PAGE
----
The singing arrows fled so swift and thick that they darkened the air; the heathen horde melted from before them.

“More machine guns!” Bill yelled to Tom.

“Don’t hear them,” Tom yelled back. “But, thank God, anyway; they’ve got it in the neck.”

In fact, there were ten thousand dead German soldiers left before that salient of the English army, and consequently there was no Sedan. In Germany, a country ruled by scientific principles, the Great General Staff decided that the contemptible English must have employed shells containing an unknown gas of a poisonous nature, as no wounds were discernible on the bodies of the dead German soldiers. But the man who knew what nuts tasted like when they called themselves steak knew also that St. George had brought his Agincourt Bowmen to help the English.


-Arthur Machen

Montague Rhodes James

Ghost Stories of an Antiquary with More Ghost Stories of an Antiquary. Two Volumes in One.

Montague Rhodes James by Sir Gerald Kelly oil on canvas, circa 1936

M.R. James (b. 1862) is perhaps one of the most understated writers of odd ghost stories of all time. Many of his stories take place at Oxbridge and other places with a very English feel, reflecting the life of the author himself. James also catalogued medieval manuscripts (see below), for which he was well-respected during his lifetime.

I’ve collected some excellent articles and put them together here – I hope you enjoy them!

Montague Rhodes James was born in 1862 in Goodnestone Parsonage, Kent, where his father was the curate, and died in 1936. He developed a taste for old books from a precocious age and was fonder of reading dusty volumes in the library than playing with the other children. He studied at Eton and then at King’s College, Cambridge, where he became assistant in Classical archaeology at the Fitzwilliam museumHe was elected a Fellow of King’s after writing his dissertation The Apocalypse of St. Peter, and after that, he lectured in divinity, eventually becoming dean of the college in 1889. He was a distinguished medievalist and wrote a large amount of reviews, translations, monographs, articles and works on bibliography, palaeography, antiquarian issues, and often edited volumes for specialized bibliographical and historical societies. He was a brilliant linguist and biblical scholar, and he was exceptionally gifted, which, along with his unusually keen memory and hard work, enabled him to write many pioneering studies. – Walk Awhile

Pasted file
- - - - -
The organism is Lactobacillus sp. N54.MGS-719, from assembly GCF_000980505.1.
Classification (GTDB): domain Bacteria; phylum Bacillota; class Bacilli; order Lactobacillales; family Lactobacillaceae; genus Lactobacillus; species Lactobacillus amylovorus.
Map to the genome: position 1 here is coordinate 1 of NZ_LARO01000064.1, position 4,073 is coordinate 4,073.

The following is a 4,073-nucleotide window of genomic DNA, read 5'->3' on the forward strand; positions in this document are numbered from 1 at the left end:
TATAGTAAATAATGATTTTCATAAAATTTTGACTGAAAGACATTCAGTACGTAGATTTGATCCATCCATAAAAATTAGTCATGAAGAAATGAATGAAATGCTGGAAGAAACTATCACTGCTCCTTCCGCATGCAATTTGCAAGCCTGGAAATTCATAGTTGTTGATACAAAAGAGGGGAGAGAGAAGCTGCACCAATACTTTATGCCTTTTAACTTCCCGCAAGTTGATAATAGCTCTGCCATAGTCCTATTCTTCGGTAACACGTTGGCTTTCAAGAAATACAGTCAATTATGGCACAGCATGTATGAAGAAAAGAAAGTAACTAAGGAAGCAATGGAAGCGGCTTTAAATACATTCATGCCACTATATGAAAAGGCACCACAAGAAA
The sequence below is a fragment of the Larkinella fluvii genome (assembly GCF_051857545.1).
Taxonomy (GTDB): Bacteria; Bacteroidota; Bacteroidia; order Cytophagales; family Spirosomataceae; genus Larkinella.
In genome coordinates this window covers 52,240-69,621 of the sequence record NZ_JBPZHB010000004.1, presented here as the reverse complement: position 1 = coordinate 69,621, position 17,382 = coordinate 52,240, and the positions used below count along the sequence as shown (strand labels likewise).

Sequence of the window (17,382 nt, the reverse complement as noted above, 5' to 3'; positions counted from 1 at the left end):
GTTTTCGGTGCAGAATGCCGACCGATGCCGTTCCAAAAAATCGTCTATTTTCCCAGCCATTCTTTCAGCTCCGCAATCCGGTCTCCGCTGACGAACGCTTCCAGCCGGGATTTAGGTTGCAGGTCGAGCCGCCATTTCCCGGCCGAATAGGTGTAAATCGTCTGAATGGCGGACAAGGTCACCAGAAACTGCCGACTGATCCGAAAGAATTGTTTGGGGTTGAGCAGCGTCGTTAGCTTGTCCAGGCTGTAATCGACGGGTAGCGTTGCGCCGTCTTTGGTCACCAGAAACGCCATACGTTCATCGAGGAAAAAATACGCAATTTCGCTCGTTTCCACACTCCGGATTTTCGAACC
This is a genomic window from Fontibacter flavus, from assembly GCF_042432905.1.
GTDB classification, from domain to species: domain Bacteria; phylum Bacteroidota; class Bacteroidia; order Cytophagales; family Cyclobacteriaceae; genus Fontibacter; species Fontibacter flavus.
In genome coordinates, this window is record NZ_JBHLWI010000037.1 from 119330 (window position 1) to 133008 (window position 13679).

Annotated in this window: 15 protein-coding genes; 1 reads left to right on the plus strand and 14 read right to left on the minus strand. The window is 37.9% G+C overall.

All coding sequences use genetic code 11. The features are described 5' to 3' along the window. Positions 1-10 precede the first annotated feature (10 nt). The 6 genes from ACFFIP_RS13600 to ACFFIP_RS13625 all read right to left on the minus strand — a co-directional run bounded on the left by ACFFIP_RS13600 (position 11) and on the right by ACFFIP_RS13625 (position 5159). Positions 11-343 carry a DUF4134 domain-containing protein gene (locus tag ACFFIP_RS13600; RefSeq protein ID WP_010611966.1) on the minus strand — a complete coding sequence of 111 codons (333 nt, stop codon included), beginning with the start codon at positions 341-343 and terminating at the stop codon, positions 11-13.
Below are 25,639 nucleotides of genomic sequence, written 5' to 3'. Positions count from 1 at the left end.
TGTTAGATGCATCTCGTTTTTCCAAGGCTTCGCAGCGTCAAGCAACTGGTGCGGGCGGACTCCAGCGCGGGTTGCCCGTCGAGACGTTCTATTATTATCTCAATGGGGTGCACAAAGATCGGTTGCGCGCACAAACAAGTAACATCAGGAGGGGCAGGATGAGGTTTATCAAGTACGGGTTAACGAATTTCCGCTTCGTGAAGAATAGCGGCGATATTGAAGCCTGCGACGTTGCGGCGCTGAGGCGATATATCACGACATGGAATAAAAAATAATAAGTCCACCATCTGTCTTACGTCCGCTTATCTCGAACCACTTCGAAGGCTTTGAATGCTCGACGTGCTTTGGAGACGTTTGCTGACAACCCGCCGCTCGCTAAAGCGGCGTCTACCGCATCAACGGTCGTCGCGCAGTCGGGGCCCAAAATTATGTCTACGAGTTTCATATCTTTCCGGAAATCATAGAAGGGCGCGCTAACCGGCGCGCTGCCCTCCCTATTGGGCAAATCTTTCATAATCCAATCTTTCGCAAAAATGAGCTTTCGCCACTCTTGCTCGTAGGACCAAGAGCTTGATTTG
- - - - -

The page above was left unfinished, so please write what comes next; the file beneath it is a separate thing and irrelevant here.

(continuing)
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James’s incredible detail finds a balance in those ambiguous ghouls to which the reader is invited to apply their own dreadful colour. Many of M.R. James’s ghost stories were written to be read aloud as Christmas Eve entertainment to select gatherings of friends at Cambridge. They were subsequently published as: Ghost Stories of an Antiquary, More Ghost Stories of an Antiquary, A Thin Ghost and Others, and A Warning to the CuriousA Thin Ghost